On Jan. 1, 1863, U.S. President Abraham Lincoln delcared free all slaves residing in territory in rebellion against the federal government. This Emancipation Proclamation actually freed few people. It did not apply to slaves in border states fighting on the Union side; nor did it affect slaves in southern areas already under Union control. Naturally, the states in rebellion did not act on Lincoln's order. But the proclamation did show Americans--and the world--that civil war was now being fought to end slavery.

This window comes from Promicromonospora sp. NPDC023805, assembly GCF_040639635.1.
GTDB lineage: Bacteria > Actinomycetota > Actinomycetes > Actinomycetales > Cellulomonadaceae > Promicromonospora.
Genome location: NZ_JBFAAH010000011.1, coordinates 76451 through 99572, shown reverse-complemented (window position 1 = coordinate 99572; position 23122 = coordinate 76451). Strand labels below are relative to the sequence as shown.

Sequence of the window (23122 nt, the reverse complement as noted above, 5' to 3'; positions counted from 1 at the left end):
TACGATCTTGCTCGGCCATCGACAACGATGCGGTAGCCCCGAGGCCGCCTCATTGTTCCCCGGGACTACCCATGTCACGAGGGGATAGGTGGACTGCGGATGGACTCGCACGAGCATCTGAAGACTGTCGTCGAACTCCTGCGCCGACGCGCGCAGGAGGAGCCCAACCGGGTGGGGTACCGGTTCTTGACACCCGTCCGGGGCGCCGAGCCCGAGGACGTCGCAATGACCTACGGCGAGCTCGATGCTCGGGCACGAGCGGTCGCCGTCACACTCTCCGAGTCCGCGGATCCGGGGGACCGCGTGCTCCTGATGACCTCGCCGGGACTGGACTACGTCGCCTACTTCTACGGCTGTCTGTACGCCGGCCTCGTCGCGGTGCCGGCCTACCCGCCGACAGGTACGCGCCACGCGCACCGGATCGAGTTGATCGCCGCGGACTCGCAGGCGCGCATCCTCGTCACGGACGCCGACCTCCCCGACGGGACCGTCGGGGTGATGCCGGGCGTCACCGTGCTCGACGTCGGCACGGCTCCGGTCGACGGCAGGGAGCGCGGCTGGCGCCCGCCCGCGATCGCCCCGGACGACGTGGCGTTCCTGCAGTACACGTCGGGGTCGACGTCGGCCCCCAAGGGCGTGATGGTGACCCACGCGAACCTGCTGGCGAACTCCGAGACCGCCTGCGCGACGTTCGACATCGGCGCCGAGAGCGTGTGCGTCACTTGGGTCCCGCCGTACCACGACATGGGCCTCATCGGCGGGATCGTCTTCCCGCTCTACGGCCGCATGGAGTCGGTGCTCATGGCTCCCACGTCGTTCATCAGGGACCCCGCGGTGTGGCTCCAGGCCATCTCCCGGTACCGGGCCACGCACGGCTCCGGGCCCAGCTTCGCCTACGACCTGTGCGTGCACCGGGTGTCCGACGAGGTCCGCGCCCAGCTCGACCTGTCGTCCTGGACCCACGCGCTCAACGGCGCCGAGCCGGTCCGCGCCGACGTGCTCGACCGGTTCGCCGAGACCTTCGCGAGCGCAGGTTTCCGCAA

Lincoln had been reluctant to come to this position. A believer in white supremacy, he initially viewed the war only in terms of preserving the Union. As pressure for abolition mounted in Congress and the country, however, Lincoln became more sympathetic to the idea. On Sept. 23, 1862, he issued a preliminary proclamation announcing that emancipation would become effective on Jan. 1, 1863, in those states still in rebellion. Although the Emancipation Proclamation did not end slavery in America--this was achieved by the passage of the 13th Amendment to the Constitution on Dec. 18, 1865--it did make that accomplishment a basic war goal and a virtual certainty.
DOUGLAS T. MILLER
Bibliography: Commager, Henry Steele, The Great Proclamation (1960); Donovan, Frank, Mr. Lincoln's Proclamation (1964); Franklin, John Hope, ed., The Emancipation Proclamation (1964).
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